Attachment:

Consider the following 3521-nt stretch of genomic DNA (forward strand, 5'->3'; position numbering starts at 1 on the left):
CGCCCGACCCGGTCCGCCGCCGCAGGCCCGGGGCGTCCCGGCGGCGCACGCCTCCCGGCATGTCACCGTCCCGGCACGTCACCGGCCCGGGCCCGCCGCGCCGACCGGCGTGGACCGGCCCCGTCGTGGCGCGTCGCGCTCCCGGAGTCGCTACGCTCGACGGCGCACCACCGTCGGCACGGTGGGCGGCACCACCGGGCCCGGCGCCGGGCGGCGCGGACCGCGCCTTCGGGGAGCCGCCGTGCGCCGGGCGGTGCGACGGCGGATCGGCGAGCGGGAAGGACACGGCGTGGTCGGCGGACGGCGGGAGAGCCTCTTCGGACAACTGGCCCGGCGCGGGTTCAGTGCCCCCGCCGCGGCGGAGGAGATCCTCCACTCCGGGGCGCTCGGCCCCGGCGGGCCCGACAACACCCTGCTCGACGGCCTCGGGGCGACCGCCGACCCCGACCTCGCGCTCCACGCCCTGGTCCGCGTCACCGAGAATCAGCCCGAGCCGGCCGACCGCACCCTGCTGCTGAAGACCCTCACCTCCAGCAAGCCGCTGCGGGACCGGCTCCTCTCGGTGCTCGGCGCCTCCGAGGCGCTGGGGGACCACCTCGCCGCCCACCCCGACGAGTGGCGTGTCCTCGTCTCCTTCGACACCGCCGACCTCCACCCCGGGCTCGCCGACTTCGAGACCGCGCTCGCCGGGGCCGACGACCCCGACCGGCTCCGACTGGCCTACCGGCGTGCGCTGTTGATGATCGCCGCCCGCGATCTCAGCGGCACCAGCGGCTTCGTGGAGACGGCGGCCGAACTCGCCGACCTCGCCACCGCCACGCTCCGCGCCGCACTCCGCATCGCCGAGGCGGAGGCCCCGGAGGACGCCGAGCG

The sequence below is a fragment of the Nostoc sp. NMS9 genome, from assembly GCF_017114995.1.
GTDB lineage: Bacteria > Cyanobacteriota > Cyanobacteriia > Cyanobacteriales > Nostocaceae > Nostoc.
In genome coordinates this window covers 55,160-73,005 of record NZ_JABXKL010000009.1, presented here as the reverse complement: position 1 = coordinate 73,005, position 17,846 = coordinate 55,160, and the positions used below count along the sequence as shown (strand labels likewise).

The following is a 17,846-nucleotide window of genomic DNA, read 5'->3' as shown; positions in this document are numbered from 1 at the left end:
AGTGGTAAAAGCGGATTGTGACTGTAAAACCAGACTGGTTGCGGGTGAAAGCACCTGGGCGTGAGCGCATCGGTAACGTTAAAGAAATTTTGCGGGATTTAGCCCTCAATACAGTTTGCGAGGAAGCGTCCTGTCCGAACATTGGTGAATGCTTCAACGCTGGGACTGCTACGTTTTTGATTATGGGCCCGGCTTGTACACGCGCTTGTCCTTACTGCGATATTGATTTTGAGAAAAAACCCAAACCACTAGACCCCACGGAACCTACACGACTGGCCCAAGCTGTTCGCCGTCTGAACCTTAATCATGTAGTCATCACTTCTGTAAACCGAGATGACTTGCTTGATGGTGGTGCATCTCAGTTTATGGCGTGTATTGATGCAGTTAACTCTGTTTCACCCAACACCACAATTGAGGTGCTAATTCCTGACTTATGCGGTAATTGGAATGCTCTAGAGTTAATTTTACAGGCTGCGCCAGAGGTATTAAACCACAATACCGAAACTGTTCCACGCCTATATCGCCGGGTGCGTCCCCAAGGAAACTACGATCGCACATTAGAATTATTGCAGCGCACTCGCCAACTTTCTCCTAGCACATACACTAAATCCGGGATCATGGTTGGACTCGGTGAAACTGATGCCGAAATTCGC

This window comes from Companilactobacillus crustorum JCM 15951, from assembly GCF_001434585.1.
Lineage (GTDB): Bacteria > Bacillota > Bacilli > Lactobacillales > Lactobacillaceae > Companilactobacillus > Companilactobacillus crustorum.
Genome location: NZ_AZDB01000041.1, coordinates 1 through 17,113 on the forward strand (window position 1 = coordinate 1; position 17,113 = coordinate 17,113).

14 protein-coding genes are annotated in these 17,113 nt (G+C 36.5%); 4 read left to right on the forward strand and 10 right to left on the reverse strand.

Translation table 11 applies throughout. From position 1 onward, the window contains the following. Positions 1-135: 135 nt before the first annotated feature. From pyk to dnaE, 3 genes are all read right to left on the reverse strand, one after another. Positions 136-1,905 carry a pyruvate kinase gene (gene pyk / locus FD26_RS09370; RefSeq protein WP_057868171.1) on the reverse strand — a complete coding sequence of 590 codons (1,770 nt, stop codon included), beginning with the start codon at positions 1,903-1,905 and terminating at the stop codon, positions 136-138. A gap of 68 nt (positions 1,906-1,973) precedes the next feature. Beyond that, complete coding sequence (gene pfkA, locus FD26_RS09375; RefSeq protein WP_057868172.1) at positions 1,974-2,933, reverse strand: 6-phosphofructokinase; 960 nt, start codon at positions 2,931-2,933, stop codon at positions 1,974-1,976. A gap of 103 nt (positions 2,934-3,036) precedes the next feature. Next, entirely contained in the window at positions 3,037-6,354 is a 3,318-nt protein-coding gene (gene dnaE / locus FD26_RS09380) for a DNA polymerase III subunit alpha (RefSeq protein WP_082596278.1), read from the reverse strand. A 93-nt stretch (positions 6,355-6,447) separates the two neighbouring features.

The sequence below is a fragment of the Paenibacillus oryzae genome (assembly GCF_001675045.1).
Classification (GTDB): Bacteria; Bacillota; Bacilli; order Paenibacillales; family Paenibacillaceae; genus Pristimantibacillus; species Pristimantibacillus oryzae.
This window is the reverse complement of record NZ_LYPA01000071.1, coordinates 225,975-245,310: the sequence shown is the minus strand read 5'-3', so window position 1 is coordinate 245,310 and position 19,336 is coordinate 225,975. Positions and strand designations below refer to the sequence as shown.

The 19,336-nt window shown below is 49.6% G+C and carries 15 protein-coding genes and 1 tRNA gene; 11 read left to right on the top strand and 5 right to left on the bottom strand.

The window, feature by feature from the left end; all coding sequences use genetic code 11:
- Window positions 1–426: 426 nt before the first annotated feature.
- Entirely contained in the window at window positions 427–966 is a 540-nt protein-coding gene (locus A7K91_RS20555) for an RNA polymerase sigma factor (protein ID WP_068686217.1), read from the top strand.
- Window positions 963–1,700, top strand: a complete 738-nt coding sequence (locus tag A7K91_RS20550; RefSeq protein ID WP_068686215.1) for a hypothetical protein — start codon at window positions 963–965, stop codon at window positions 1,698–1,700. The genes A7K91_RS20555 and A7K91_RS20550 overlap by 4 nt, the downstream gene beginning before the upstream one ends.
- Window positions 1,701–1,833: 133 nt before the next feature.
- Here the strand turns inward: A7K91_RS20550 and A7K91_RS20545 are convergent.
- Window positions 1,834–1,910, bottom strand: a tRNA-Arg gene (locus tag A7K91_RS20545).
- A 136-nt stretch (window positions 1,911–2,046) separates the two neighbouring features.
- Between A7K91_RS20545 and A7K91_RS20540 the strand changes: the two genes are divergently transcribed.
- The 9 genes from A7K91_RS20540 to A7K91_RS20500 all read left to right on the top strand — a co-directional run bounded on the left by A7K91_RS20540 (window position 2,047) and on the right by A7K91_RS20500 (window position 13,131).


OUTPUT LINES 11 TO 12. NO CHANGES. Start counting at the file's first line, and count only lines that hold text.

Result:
14 protein-coding genes are annotated in these 17,113 nt (G+C 36.5%); 4 read left to right on the forward strand and 10 right to left on the reverse strand.

Translation table 11 applies throughout. From position 1 onward, the window contains the following. Positions 1-135: 135 nt before the first annotated feature. From pyk to dnaE, 3 genes are all read right to left on the reverse strand, one after another. Positions 136-1,905 carry a pyruvate kinase gene (gene pyk / locus FD26_RS09370; RefSeq protein WP_057868171.1) on the reverse strand — a complete coding sequence of 590 codons (1,770 nt, stop codon included), beginning with the start codon at positions 1,903-1,905 and terminating at the stop codon, positions 136-138. A gap of 68 nt (positions 1,906-1,973) precedes the next feature. Beyond that, complete coding sequence (gene pfkA, locus FD26_RS09375; RefSeq protein WP_057868172.1) at positions 1,974-2,933, reverse strand: 6-phosphofructokinase; 960 nt, start codon at positions 2,931-2,933, stop codon at positions 1,974-1,976. A gap of 103 nt (positions 2,934-3,036) precedes the next feature. Next, entirely contained in the window at positions 3,037-6,354 is a 3,318-nt protein-coding gene (gene dnaE / locus FD26_RS09380) for a DNA polymerase III subunit alpha (RefSeq protein WP_082596278.1), read from the reverse strand. A 93-nt stretch (positions 6,355-6,447) separates the two neighbouring features.